Picking the same Part D plan as your spouse

2. Picking the same Part D plan as your spouse

Not all Part D plans are alike, and just because a plan works for you it might not be the same for your spouse, who may be taking different prescriptions. Use the Medicare Plan Finder to determine your out-of-pocket costs on each plan. Also keep in mind that some plans require the use of specific pharmacies.

Going out of network on private Medicare Advantage plans

3. Going out of network on private Medicare Advantage plans

If using private Medicare Advantage plans, similar to PPOs or HMOs, you’ll need to utilize the network of doctors and hospitals within the plan to get the lowest co-payments. Be wary that if you go out of network, there may be no coverage at all.

Not knowing how to switch Medicare Advantage plans anytime if needed

4. Not knowing how to switch Medicare Advantage plans anytime if needed

Even outside the annual open enrollment period, it's possible to switch plans for life-changing events, like moving to a place that isn’t in your current plan’s geographical coverage. And if you’re in the five-star plan, you can make a switch any time during the year. Also, from Jan. 1 to Feb. 15, you may be able to switch from Medicare Advantage to traditional Medicare plus Part D prescription-drug plan.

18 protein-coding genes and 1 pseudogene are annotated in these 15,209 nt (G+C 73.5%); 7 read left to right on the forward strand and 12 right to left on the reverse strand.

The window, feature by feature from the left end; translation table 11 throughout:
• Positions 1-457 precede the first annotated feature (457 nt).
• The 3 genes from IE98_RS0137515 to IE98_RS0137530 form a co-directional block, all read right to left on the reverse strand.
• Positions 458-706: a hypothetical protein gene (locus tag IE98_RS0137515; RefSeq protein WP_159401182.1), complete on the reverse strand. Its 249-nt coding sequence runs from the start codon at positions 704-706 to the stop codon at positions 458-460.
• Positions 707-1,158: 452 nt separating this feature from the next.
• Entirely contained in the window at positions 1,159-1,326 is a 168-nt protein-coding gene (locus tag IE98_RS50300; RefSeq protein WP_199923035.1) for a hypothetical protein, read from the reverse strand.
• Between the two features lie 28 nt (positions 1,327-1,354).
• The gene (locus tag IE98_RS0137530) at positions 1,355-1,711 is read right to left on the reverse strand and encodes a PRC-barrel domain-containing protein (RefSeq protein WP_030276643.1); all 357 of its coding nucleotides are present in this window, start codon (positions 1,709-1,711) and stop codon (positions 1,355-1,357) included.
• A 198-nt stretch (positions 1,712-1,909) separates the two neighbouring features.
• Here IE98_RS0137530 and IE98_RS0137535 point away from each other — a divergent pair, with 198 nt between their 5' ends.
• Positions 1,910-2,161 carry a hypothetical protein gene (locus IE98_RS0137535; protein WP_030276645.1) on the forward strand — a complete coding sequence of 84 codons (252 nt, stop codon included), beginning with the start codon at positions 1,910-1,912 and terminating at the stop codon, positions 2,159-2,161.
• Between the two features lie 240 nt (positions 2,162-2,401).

Not considering Medigap within 6 months

5. Not considering Medigap within 6 months

Once enrolling in Medicare Part B, you have six months to buy any Medicare supplement plan in your area even if you have pre-existing conditions (and at age 65, who doesn’t?). But after six months, insurers can reject you or charge more depending on your health. It depends on your state rules and insurer’s policies. Check at Medicare.gov for your options.